|Posted by JJ The Psychotherapist on January 5, 2023 at 8:05 PM|
No Biological Evidence For ‘Gender Identity’ Exists, Group Of Scientists, Researchers Says
There is no scientific evidence for the existence of "gender identity," according to an international group of over 100 clinicians and researchers. This belief is often used as the basis for medical transition procedures for children and adolescents. The Society for Evidence-Based Gender Medicine (SEGM) has published an article that debunks various myths about the biological basis for "gender identity," including the idea that it is a fixed trait. In fact, studies have shown that a significant percentage of children who identify as transgender will no longer do so in adulthood, and may identify as gay instead.
SEGM has also criticized previous research on the topic, arguing that it has been marred by errors and overstated claims. For example, some studies have suggested that disorders of sexual development (DSD) somehow challenge the binary nature of sex, but SEGM argues that DSD has nothing to do with gender dysphoria. Other studies have examined the brains of transgender individuals in search of differences, but SEGM claims that these studies are flawed and do not account for confounding variables such as sexual orientation.
In contrast, early research on the brains of homosexuals found structural differences that resembled those of straight people of the opposite sex. However, more recent studies on the brains of transgender individuals have concluded that they resemble their chosen "gender identity" rather than their natal sex. SEGM argues that these studies have not adequately accounted for variables such as sexuality.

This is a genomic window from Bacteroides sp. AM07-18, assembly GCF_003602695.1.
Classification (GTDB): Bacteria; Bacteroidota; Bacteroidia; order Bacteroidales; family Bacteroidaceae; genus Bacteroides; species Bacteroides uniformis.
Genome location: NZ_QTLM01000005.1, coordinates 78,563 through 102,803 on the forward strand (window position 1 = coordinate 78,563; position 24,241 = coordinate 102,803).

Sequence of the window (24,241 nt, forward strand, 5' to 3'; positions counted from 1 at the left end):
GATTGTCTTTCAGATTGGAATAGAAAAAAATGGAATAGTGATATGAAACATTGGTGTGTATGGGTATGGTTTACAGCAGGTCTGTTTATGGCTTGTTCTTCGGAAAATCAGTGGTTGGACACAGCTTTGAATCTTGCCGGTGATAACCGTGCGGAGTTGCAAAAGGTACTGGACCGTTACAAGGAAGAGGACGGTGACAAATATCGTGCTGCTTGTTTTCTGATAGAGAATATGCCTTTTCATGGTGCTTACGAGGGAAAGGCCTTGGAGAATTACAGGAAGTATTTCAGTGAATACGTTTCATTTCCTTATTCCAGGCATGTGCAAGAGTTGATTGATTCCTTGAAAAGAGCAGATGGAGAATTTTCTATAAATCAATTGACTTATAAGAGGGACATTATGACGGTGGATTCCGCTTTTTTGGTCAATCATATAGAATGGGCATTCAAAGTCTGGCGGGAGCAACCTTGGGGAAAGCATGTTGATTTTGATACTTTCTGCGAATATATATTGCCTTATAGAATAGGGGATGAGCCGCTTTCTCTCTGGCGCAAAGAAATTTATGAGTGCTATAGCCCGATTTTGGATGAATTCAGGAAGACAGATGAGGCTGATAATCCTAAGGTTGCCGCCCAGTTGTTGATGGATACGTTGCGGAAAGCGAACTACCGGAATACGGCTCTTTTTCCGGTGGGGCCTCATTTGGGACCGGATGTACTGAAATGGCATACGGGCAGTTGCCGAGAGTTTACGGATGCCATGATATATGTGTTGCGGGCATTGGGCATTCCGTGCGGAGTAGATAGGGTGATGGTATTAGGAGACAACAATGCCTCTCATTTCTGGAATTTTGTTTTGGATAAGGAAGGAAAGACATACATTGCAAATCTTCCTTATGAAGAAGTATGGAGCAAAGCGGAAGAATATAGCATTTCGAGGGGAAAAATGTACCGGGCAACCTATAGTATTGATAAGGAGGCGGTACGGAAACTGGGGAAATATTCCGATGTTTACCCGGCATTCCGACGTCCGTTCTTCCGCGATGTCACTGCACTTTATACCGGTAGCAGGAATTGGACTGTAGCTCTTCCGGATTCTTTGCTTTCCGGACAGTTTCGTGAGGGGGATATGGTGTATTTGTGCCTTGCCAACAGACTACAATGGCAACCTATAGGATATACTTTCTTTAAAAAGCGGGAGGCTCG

There is also a lack of scientific evidence to support the idea that medical transition procedures, such as hormone therapy and surgery, are effective treatments for gender dysphoria. While some individuals may experience temporary relief from dysphoria, there is a lack of long-term data on the effectiveness of these treatments. SEGM has called for more caution and skepticism in the use of medical transition procedures, particularly for children and adolescents.
Overall, the article from SEGM argues that the concept of "gender identity" lacks a scientific foundation and that the assumptions made about it have led to the medicalization of gender nonconformity. Instead of automatically offering medical transition procedures, SEGM suggests that clinicians should consider a range of approaches, including psychotherapy and social support.